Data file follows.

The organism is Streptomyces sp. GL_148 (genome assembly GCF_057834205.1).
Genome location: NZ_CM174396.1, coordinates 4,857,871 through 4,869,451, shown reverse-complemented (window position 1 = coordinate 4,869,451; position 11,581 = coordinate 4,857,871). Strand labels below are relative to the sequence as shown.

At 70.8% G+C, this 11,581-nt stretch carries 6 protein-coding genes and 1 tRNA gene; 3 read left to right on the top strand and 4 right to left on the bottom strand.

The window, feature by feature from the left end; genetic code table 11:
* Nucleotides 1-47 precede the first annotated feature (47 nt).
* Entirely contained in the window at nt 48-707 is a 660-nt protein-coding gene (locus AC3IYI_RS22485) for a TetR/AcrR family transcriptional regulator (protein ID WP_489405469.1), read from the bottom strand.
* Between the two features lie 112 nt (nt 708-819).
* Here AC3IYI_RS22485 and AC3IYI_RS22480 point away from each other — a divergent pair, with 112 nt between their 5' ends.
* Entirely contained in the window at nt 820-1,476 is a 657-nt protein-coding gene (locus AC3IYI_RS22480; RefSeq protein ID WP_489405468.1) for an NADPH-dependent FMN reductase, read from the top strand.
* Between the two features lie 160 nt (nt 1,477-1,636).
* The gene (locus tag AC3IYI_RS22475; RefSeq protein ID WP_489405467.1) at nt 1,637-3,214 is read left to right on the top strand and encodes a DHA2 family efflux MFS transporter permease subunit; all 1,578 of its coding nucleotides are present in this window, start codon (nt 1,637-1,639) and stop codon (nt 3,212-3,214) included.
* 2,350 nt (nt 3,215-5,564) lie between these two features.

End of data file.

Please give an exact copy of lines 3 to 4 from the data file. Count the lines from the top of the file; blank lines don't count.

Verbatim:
At 70.8% G+C, this 11,581-nt stretch carries 6 protein-coding genes and 1 tRNA gene; 3 read left to right on the top strand and 4 right to left on the bottom strand.

The window, feature by feature from the left end; genetic code table 11: